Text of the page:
Sir Dave Brailsford has faced criticism ©Getty Images

Yet internationally it has always been hard to believe in something ostensibly more dope-infested than any other sporting pursuit. 

Things in Britain have changed and it is now not only riven with innuendo about drug use but accusations of bullying, sexism and mismanagement.

Only last week a Sunday rider, a mere club cyclist, was banned for two years for a doping offence. He is 52-years-old. Enough said.

How a mighty sport has fallen.

The cycling boom may not be bust - yet - but it stands pretty well disgraced. At least, that is what our Parliament suggests in the light of its formal inquiry into how the sport is being run.

The details are well chronicled but it does seem to me that British Cycling has become a victim of its own vanity, with the architect of so many of its triumphs and those of Team Sky, Sir Dave Brailsford, under critical fire from heavyweight political artillery and some competitors who rode so effectively for him.

It was generously-funded cycling which spearheaded GB's bid to become a sporting superpower, aided and abetted by UK Sport who saw it as a medal factory.

Subsequent events have seriously impaired that ambition.

It has been said that the former boss of British Cycling, now head of Team Sky, was regarded as "untouchable" and left entirely to his own devices by those in charge of sporting coffers and administration.

What I find more disturbing though, and always have despite their otherwise admirable manner of going about their business, is UK Sport's unabashed win-at-all costs philosophy which is so clearly ingrained in cycling.

The velodrome in Manchester had been described as a medal factory ©Getty Images
The velodrome in Manchester had been described as a medal factory ©Getty Images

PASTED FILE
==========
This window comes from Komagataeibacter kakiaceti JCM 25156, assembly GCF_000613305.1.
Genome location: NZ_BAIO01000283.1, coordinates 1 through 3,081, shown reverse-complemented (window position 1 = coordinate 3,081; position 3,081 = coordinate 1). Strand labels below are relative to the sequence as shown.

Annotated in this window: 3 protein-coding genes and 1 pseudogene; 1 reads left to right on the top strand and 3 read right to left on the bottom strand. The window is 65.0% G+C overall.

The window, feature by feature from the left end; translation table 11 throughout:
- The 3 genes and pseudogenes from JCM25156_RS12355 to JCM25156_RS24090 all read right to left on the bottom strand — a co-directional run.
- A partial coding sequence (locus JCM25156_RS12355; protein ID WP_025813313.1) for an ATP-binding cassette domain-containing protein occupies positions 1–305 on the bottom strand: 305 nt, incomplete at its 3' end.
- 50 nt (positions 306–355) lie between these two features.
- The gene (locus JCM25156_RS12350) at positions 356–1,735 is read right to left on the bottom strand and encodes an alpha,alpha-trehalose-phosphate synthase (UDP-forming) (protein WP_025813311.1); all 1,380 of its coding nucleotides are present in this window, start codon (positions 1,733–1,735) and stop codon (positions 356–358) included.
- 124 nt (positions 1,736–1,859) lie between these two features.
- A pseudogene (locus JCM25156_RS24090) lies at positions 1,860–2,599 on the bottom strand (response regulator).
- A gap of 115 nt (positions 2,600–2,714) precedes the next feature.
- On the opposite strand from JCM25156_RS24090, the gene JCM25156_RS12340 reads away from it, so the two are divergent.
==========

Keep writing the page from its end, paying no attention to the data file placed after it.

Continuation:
One can imagine Queen’s refrain "We are the champions, no time for losers" reverberating loudly around their respective bases in London and Manchester.

"It's all about 66/121," is reported to have been the oft-repeated UK Sport mantra about how vital it is at Tokyo 2020 to surpass the respective medal totals of London 2012 Olympians and Paralympians.

Yet this is unsupported by evidence of a recent survey which found that a mere four per cent of British people would put winning gold medals in Tokyo ahead of investing more in grassroots facilities.

So have we got our priorities right?

Is winning really everything? Not according to the original Olympic raison d’etre but of course times have changed.

Now it seems to be exactly that.

But the danger is that while taking such a ruthless road may result in unprecedented success, further along the way, and taken to the extreme, it can lead not just to admiration and then envy but also to opprobrium via Russia and the old Eastern bloc mentality. 

Like the errant cyclists now over-crowding our roads, isn't it time we put a spoke in it?

Incidentally, I've just spotted today's story of a road-raging cyclist who picked up his bike and smashed it into the windscreen of a lady driver whom he thought had strayed into a cycle lane. 

I rest my case.